Love chemistry. Ending love. Killing the heart…


Love and heartache have always been inexorably tied. Recall the paranoid, lust-dizzy characters in A Midsummer Night’s Dream or the tortured, memory-deprived lovers in Eternal Sunshine of the Spotless Mind. Wouldn’t it be nice if a pill could take away the pain of a breakup? Researchers are looking into it.

As unromantic as it sounds, love is essentially a biochemical cocktail, and a poorly understood one at that. Scientists do know that oxytocin—often called the love hormone—plays a powerful role in bonding. In one experiment, Adam Guastella, a clinical psychologist at the University of Sydney in Australia, administered oxytocin to quarreling lovers during couples’ therapy. “It does seem to help people reduce their hostility and increase their willingness to take another’s perspective,” he says. Inhibiting the hormone could have the opposite effect: When Emory University researchers injected drugs into the brains of prairie voles to block oxytocin receptors, the voles lost interest in their long-term mating partners. With the manipulation of oxytocin, a love “off button” seems possible. (1)

We were Gods.
Loving others.
Killing for love.
Getting killed for love.

Now we are educated.
Now we are evolved.
Now we are cowards.
Avoiding love.
With drugs.

Modern civilization.
Look under the surface.
Discover rot.

Schizophrenia. Voices. Spirits…

People with schizophrenia may hear either hostile voices goading them to jump off a bridge or a mother’s soothing words of advice, depending on the cultures in which they live, a new study suggests.

In the United States, schizophrenia’s symptoms include hallucinations of disembodied voices that hurl insults and make violent commands, says an international team led by Stanford University anthropologist Tanya Luhrmann. But in India and Ghana, schizophrenia patients often report positive relationships with hallucinated voices that they recognize as those of family members or God. The findings will be published in the January 2015 British Journal of Psychiatry.

“Learned cultural expectations about the nature of mind and self may encourage Americans with schizophrenia to pay more attention to negative, hostile voices”, Luhrmann says. (1)

The western man has been alienated from his own soul.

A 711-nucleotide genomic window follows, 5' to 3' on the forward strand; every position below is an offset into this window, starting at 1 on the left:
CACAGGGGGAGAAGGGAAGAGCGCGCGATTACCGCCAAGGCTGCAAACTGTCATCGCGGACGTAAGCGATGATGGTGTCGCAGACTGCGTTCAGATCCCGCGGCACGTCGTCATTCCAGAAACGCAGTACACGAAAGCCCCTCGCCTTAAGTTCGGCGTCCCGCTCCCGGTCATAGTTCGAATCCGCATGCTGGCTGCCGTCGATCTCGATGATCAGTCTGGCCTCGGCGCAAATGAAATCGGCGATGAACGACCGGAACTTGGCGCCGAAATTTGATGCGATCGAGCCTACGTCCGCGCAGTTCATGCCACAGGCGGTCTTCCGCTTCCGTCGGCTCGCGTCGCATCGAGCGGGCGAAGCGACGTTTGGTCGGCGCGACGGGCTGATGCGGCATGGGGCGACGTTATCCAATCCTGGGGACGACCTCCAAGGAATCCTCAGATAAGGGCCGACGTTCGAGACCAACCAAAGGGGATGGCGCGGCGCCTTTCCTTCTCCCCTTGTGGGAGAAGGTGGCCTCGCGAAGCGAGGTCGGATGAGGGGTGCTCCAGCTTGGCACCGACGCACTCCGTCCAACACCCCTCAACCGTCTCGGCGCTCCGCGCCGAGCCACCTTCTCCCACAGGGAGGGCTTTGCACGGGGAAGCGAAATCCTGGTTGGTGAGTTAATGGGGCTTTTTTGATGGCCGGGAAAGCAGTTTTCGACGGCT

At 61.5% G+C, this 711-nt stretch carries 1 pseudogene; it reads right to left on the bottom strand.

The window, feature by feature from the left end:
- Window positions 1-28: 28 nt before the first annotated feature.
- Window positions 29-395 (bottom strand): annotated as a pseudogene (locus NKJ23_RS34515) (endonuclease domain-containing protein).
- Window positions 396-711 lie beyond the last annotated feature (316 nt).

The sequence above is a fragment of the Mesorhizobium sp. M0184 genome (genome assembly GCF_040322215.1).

The western man has been alienated with the spirit world.

So it is more than logical that when he comes across these entities he is afraid.

Only if we accept our true spiritual nature, will we not be afraid of our spiritual nature…

Stem cells therapies. Stem cells marketing stunts.

An injured knee can cost a pro football player millions of dollars, or even an entire career. MIT Technology Review reports that, in an effort to regrow cartilage and heal injured tissue quickly, hundreds of players are injecting bone marrow cells into their knees and hips. Evidence is weak that the procedure actually works and, as with all unproven stem cell therapies, there could be risks involved. Just ask the lady who grew a bone in her eyelid after getting (illegal) cosmetic stem cell injections.

“We don’t really know exactly what it does, biologically”, orthopedic surgeon Freddie Fu told Tech Review. (1)

Science uses stem cells therapies as a promo for more research funding.
But on the other hand warns against stem cell therapies.
Marketing is good. As long as people do not die.
But how can you advocate for something if you do not believe in it? What kind of religion warns against practicing its own practices for fear of death?
Practices that are funded by the very same people (a.k.a. “taxes”) who are willing to take a chance and try these new therapies?
There was a time when science and religion was one thing.
There was a time when people believed in themselves.
Now we only believe in money.
And we just do not care about people.